What I learned from watching every Jason Statham film. Part Six: Mean Machine.

After Lock, Stock and Snatch were massive hits, it was Vinnie Jones, not Statham who seemed set for the big time. Hollywood fell in love with him, what with his presence and his rugged good looks. He appeared with Nicholas Cage in Gone in 60 Seconds and with Halle Berry in Swordfish before coming back to the UK to make Mean Machine. Statham on the other hand, had appeared in three much, much smaller movies and not exactly set the world alight in any of them.

Mean Machine is, I think, the point at which the predictions of Jones as star and Statham as also-ran came closest to reality. After this, Statham would start to make his name as an action star and Jones’ career would begin to stall, until eventually somebody at 20th Century Fox would really shit the bed by hiring him to play Juggernaut and things would fall apart.

Which is a shame because he isn’t terrible in Mean Machine. He isn’t Anthony Hopkins or anything, but he’s alright. He has clearly had a few lessons since playing Big Chris. He’s learning the craft. Good for him, I say. In an alternative universe somewhere he’s probably got his own Saturday night police drama or something.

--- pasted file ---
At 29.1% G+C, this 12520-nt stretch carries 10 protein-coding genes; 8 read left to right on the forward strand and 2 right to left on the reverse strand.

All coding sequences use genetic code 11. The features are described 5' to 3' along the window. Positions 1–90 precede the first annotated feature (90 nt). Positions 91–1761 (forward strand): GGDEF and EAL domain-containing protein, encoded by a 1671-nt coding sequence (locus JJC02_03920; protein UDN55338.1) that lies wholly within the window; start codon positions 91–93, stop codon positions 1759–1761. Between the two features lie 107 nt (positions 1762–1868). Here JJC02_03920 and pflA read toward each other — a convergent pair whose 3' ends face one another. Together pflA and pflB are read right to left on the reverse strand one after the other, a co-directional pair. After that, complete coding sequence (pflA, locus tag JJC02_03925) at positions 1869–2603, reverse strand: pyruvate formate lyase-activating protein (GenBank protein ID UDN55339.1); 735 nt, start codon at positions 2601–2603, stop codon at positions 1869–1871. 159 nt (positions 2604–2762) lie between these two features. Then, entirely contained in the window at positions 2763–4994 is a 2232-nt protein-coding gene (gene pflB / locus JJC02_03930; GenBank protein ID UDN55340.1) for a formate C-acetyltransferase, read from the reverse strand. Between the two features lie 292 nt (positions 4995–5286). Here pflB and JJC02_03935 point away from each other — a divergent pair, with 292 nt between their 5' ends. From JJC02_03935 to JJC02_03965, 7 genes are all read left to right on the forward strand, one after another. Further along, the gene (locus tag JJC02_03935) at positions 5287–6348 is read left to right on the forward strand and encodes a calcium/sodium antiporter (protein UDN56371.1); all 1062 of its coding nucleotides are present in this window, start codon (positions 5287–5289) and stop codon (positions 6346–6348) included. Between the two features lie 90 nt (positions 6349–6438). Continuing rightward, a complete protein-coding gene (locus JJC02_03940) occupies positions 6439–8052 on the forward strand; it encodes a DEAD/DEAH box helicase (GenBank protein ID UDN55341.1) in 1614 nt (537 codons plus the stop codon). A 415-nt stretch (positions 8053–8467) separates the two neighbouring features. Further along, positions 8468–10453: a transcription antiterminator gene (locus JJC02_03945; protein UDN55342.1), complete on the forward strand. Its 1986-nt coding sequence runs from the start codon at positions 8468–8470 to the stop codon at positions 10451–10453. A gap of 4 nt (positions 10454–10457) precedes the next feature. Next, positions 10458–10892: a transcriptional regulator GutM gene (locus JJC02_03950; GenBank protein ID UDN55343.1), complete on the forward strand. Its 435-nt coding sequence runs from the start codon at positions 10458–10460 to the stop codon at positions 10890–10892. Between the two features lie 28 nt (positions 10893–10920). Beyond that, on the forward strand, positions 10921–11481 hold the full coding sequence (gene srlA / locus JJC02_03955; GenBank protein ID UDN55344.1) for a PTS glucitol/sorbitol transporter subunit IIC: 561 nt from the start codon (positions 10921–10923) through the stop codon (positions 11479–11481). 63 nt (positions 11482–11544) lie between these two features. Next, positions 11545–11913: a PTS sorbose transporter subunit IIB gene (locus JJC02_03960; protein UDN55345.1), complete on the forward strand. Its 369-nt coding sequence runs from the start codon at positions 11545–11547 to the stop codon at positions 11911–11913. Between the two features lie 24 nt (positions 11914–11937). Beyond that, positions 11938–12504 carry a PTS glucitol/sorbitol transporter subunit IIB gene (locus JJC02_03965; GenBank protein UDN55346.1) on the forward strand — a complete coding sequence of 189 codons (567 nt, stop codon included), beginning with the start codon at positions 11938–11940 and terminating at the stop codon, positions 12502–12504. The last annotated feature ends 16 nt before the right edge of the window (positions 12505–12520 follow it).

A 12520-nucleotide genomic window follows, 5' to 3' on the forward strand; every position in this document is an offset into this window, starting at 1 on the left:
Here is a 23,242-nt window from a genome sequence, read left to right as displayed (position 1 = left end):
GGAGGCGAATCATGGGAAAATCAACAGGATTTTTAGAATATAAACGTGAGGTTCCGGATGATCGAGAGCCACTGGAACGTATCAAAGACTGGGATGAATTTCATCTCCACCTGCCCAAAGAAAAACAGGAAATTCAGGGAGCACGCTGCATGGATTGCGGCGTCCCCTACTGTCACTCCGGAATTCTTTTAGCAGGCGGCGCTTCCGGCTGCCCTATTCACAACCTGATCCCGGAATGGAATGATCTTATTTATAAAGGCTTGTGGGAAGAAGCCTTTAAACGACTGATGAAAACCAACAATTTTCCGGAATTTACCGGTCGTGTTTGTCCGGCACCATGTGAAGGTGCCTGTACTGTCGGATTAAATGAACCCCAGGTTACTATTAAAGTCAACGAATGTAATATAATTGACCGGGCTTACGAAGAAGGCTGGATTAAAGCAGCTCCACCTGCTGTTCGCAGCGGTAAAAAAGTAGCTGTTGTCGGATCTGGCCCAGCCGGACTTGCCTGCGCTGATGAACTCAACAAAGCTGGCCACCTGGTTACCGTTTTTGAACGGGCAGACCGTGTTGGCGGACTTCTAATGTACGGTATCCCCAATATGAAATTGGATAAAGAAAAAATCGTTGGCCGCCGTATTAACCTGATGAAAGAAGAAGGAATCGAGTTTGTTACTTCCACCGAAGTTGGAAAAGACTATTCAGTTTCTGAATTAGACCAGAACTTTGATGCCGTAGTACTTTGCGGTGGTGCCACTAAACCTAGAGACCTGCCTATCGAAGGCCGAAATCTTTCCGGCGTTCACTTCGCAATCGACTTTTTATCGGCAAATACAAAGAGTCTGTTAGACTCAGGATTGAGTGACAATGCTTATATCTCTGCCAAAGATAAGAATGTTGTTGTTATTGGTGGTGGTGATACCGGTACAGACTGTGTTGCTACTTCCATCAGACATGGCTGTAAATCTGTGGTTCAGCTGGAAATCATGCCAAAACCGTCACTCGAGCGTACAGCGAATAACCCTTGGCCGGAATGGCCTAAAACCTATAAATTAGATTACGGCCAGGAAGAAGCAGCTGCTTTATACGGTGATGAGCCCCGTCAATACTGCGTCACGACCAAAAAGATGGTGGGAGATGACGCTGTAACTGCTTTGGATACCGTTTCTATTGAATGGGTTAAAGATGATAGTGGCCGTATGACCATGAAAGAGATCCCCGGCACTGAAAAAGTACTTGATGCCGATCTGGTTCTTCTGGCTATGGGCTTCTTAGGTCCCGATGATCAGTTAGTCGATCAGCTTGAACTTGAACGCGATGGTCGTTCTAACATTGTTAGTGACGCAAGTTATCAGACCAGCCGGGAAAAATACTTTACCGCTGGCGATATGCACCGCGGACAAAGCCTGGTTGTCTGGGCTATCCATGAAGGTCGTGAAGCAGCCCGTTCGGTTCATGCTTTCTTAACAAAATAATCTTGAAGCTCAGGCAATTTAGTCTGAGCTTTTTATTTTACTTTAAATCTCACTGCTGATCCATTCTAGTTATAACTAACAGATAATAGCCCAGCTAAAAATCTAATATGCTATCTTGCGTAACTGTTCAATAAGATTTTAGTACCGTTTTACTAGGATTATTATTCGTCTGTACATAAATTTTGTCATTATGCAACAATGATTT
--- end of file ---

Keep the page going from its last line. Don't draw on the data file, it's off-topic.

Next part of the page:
As for Statham? Well, he doesn’t really have a lot to do. He plays Monk, a near mythical hard man/nut job who ‘even the screws are scared of’, the portrayal of which mostly consists of preening and gurning (both of which, to be fair, he is very good at). Like a lot of the actors in Mean Machine he is capable of more than the film offers them. Which isn’t to say that Mean Machine is a bad film, just that there is a lot going on. There are at least two plot lines that aren’t necessary and way too many characters. As well as Statham; Robbie Gee, Sally Phillips, Danny Dyer, Jason Flemyng, and Omid Djalili appear and get less than a dozen lines between them. This was in that post Pulp Fiction era of course, when multiple plot lines were all the rage, so it seems churlish to blame anyone, but the end result is that it is a film of moments rather than something that will change your life. No harm in that though, I suppose.

Statham gets about six lines, and I reckon he managed to remember to do his Scottish accent in at least four of them, so that is pretty good. He does a flying header at one point that is worth a mention. I probably should have mentioned that Mean Machine is a football movie, but I didn’t, because it doesn’t fucking matter.

So the thing I learned from Mean Machine was… don’t count Vinnie Jones’ chickens based just on Snatch

And my arbitrary score for Mean Machine is… five Stahams out of ten.